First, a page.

Summer is the warmest season in a year with March to June usually being the summer months of the year. Summer is traditionally dry, warm and hot. In India, schools and universities have summer break to take a break from the long and warm weather. Like every season, summer comes with its share of troubles.
The scorching heat and unrelenting dryness bring with it a host of diseases if precautions are not taken. Here is a list of common diseases that tend to be in the air mostly during this warm weather.
- Heat stroke - the rise in body temperature as a result of prolonged exposure to high temperature can lead to heat stroke. An abnormal rise in body temperature or hyperthermia along with physical and behavioral symptoms like headaches, nausea, dizziness, muscle cramps, fast heartbeat and fever are noticeable.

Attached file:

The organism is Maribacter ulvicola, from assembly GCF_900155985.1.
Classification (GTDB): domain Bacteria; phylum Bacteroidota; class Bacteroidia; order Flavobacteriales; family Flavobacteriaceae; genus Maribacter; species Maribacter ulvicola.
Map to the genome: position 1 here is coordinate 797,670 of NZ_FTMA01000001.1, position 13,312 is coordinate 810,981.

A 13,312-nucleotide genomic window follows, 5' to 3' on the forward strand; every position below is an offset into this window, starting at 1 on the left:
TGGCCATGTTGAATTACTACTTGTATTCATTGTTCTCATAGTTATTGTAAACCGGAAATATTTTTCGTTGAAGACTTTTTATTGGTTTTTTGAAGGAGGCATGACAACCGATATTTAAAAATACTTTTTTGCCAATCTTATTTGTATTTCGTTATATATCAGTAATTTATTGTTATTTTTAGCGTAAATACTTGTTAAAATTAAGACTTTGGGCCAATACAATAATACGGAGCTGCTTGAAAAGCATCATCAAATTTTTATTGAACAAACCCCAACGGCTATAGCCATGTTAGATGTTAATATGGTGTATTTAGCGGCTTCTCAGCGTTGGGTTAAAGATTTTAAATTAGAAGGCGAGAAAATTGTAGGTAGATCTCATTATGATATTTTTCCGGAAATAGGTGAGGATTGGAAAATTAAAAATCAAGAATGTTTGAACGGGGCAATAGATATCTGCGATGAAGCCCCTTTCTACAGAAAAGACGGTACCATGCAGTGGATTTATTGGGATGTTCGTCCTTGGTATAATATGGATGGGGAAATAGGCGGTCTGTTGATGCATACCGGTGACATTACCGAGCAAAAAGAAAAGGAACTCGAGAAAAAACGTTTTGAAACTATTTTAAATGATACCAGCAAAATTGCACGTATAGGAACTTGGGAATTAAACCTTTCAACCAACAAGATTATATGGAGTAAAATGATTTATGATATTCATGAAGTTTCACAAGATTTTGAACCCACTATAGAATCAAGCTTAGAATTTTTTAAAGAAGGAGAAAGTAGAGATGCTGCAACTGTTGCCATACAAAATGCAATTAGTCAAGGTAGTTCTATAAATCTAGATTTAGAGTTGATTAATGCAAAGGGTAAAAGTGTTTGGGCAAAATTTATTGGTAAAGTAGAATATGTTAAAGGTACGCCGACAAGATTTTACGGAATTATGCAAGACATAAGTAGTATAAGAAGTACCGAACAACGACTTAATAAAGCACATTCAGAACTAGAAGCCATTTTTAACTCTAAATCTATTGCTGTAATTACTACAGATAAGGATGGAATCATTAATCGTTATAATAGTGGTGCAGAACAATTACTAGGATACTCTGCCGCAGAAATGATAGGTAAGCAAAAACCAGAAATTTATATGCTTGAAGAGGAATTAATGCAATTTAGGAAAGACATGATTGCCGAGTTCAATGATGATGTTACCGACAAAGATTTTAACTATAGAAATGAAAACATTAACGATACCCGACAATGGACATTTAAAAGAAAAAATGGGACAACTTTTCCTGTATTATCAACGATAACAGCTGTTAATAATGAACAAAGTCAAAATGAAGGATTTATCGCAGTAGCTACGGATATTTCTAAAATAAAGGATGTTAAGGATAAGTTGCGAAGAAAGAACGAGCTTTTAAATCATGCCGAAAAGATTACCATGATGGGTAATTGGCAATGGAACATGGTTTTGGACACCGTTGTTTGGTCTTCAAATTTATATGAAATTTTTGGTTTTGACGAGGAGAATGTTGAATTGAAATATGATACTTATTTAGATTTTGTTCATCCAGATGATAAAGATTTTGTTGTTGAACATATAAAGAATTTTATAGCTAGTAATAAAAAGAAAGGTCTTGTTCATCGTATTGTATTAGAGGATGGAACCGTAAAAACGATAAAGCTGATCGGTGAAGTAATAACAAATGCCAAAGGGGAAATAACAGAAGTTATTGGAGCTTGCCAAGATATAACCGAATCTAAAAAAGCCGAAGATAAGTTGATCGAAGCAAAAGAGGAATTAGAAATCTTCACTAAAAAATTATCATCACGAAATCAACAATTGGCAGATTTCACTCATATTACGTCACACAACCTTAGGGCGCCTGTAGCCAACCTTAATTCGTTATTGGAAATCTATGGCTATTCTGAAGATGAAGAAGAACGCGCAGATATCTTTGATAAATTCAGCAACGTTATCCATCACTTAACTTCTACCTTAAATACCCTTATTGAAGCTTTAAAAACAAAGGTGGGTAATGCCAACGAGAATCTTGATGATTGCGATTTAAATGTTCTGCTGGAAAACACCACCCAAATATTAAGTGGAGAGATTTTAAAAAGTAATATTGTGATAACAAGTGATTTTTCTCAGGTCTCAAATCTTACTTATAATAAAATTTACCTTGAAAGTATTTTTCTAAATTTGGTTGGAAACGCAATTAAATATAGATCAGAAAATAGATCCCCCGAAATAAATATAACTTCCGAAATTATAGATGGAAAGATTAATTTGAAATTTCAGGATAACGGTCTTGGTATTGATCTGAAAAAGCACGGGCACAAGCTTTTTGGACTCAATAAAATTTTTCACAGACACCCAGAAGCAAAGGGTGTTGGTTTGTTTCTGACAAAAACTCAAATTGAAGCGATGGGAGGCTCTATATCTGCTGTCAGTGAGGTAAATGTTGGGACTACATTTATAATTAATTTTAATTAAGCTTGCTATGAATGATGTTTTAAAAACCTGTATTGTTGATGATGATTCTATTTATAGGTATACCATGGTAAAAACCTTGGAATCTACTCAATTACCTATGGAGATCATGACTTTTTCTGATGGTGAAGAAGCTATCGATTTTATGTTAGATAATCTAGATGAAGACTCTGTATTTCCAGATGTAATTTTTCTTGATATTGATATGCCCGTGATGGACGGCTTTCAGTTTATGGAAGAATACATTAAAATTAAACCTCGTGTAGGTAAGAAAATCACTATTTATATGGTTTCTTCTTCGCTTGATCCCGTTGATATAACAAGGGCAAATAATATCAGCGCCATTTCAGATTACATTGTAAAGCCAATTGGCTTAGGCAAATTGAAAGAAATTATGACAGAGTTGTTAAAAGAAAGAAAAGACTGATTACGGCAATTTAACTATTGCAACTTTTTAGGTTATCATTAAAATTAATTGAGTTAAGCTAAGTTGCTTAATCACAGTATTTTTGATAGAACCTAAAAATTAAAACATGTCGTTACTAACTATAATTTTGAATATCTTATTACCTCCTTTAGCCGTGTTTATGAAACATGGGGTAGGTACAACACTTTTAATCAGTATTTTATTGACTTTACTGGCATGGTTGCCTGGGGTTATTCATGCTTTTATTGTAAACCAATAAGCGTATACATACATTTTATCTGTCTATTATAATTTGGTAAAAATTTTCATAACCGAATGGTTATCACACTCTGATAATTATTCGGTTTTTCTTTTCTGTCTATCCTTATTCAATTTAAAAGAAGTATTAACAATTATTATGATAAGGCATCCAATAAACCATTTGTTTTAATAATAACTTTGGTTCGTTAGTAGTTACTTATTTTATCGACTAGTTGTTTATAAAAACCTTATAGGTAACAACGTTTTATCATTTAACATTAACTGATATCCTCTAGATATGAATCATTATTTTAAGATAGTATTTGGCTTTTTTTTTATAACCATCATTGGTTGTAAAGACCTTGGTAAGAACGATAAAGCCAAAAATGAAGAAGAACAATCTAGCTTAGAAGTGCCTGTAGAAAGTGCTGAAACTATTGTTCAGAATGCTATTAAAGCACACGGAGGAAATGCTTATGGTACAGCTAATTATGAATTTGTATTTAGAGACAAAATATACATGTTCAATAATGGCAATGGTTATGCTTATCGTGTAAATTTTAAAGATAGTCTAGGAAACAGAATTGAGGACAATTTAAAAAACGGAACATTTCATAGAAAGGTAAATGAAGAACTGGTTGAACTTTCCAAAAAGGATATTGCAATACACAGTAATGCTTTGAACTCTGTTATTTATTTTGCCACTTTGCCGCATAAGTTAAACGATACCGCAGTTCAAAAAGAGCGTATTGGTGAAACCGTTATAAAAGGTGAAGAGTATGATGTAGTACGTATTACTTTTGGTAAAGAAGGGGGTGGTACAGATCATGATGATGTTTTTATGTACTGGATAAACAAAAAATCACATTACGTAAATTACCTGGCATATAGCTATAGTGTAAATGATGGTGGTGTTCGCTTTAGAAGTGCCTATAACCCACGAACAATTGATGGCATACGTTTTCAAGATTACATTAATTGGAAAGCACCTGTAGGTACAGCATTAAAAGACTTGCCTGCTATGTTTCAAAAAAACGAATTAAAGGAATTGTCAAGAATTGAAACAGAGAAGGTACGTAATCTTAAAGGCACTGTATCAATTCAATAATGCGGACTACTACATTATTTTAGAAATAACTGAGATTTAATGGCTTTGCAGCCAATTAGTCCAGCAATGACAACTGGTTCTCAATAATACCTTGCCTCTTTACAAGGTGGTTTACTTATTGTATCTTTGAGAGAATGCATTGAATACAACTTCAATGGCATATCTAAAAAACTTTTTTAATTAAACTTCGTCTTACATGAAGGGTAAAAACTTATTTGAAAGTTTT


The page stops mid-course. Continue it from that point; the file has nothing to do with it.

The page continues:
- Food poisoning - harmful bacteria and parasites are the common cause of food-borne diseases. The warm, humid weather provides a fertile environment for bacterial growth leading to food contamination.
- Sore eyes - sore eyes or conjunctivitis are a result of viral or bacterial infection or allergy that lead to inflammation of the conjunctiva and persist for 4-7 days. They are commonly viral and affect entire families together.
- Summer depression- change in climatic condition and increase in climatic temperature may lead to mood swings in some people.
- Dehydration - this is one of the commonest problems that occurs in summer when water intake does not compensate for water loss. During summers, we tend to lose a lot of water and salts in the form of sweat without realizing. This needs to be replenished for the normal functioning of the body.
- Headache- summer headaches are fairly common as a result of dehydration.
- Mumps is a contagious and threatening viral disease that tends to become rampant during summers. It can be transmitted when an infected person sneezes or coughs into neighboring people. It affects the parotid gland in front of the ears, causing severe swelling, pain and fever.